• Coercion
  • Undue influence
  • Mistake
  •  Misrepresentation

Raniannapurna v. Swaminathan

In this case, a poor woman was under the undue influence of a moneylender who asked her to pay a 100% rate of interest on money lent by him.


If the contract has been made with an unlawful object that would be considered as an illegal contract. These contracts are void contracts.

The contract made for murdering someone will be an illegal contract.


A contract which has not properly fulfilled the required legal formalities is called an unenforceable contract which means it cannot be enforced under the court of law.

Essentials for a valid contract

There are 7 essentials which need to be fulfilled for a contract to be a valid one.


It requires a lawful offer and acceptance in order to make a contract valid.. The word ‘lawful’ here signifies that both offer and acceptance should satisfy the requirements of the contract act in relation thereto. The term offer and acceptance is defined under section 2(a) of the contract act. Section 2(b) of the act provides that when an offer is accepted then it becomes a promise.

Lalman Shukla v. Gauri dutt [v]

In this case, it was held that ‘The mere knowledge of an offer does not imply acceptance by the offeree’. INTENTION TO CREATE A LEGAL RELATIONSHIP

A clear intention among both the parties to create a relationship via contract which is a valid one must be there. Agreements of a social or domestic nature do not contemplate a legal relationship, and as such, they do not give rise to a contract.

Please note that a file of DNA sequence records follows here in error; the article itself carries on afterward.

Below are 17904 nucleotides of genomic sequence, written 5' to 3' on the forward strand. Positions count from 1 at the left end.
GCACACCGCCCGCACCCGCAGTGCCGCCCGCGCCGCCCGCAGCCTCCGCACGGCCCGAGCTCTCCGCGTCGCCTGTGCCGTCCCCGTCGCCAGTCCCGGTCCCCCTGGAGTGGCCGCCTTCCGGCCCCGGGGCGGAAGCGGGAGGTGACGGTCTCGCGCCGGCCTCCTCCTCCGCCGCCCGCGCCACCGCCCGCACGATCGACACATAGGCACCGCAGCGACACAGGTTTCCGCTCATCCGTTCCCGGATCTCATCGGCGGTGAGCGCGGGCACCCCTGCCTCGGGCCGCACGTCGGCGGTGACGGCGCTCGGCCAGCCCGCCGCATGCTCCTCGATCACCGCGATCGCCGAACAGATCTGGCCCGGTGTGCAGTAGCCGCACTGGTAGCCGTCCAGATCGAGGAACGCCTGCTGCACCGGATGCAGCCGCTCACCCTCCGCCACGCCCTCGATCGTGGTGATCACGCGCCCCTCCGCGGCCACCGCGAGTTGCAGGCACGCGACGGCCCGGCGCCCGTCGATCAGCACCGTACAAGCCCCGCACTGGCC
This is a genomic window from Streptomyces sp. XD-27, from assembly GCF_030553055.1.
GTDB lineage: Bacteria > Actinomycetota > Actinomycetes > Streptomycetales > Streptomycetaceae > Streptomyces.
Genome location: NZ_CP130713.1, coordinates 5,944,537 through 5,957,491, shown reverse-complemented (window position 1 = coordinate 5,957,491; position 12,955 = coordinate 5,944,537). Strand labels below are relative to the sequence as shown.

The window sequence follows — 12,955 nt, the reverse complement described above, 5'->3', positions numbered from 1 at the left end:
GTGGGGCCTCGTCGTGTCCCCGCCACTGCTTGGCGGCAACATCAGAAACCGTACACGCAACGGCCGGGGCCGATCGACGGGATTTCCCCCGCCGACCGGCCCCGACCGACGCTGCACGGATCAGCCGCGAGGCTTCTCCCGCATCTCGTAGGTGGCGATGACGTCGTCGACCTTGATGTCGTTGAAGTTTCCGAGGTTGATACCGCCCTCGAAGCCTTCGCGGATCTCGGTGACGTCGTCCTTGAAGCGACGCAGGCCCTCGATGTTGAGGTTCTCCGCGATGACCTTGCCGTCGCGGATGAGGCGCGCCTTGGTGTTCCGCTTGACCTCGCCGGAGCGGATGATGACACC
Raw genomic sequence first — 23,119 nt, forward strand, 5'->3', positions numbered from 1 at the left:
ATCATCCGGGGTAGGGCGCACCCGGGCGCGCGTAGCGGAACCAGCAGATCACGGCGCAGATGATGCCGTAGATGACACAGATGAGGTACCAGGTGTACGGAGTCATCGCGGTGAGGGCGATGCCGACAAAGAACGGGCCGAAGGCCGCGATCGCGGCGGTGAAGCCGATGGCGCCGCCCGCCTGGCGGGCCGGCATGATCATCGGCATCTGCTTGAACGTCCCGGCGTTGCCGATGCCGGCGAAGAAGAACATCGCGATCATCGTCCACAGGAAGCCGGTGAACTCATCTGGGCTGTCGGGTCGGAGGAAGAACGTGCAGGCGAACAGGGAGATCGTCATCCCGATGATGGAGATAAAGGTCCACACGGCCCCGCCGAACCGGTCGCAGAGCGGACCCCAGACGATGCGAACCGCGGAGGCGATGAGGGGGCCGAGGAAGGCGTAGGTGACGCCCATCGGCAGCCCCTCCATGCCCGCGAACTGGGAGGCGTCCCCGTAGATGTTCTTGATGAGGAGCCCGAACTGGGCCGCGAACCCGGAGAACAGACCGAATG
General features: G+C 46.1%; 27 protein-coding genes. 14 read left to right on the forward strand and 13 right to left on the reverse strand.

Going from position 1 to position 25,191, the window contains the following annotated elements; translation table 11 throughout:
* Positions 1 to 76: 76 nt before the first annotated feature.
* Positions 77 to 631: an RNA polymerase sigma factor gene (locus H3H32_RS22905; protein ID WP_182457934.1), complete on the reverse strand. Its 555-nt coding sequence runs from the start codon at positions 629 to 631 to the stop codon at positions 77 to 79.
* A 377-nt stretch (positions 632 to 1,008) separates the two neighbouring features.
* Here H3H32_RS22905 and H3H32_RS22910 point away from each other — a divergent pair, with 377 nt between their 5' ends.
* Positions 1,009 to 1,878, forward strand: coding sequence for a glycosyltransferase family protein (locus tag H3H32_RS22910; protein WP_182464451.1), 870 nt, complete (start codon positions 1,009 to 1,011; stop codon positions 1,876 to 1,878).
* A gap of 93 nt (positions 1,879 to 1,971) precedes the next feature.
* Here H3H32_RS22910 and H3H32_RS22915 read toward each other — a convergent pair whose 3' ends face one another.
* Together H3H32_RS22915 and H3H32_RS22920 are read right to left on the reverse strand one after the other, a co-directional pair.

Balfour v.Balfour [vi]

 It was held in this case that if any agreement is domestic in nature then that agreement is not enforceable by law.


This is one of the most essential elements which talks about consideration. The term consideration is defined under section 2(d) if the Indian Contract Act.


The parties which  are competent to contract are contracting parties (Section 11)

There are three criteria which talk about the competency of parties-

  • Must attain age majority
  • Soundness of mind
  • The person should not be disqualified by law.


The consent of the parties should be out of their free will rather than any coercion(S.15), Undue influence(S.16), Fraud(S.17), misrepresentation(S.18), mistake(S.20,21 and 22).


The object which is involved in the contract should not be fraudulent or illegal or immoral or against the public policy or must not imply injury to the person or the other.


An agreement must not be one of those, Which have been expressly declared to be void.


There are mainly two parties involved in a contract the offeror and the offeree. The offeror is the one who makes the offer to the other person whereas the offeree is the one to whom the offer is made and he is the one to accept it or to revoke it. There is also a third-party beneficiary to contract which has the right to sue on a contract, despite not having originally been a party to the contract. This right arises where the third party is the intended beneficiary of the contract, as opposed to an incidental beneficiary.


[i]Section 2(h)

[ii]1 All E.R.220

[iii] 1844

[iv] 30 C;539; 7 C.W.N:541;5 Bom, L.R.421

[v] Allahabad high court(1913) 11 ALJ 489

[vi] 2 K.B. 571 (court of appeal 1919)

-Muskaan-Khurana SLSN

Muskan Khurana


Muskaan hails from Symbiosis law school, Noida and spends most of her time researching, reading and debating. Her Interest areas are Criminal and Contract laws. For any clarifications, feedback, and advice, you can reach us at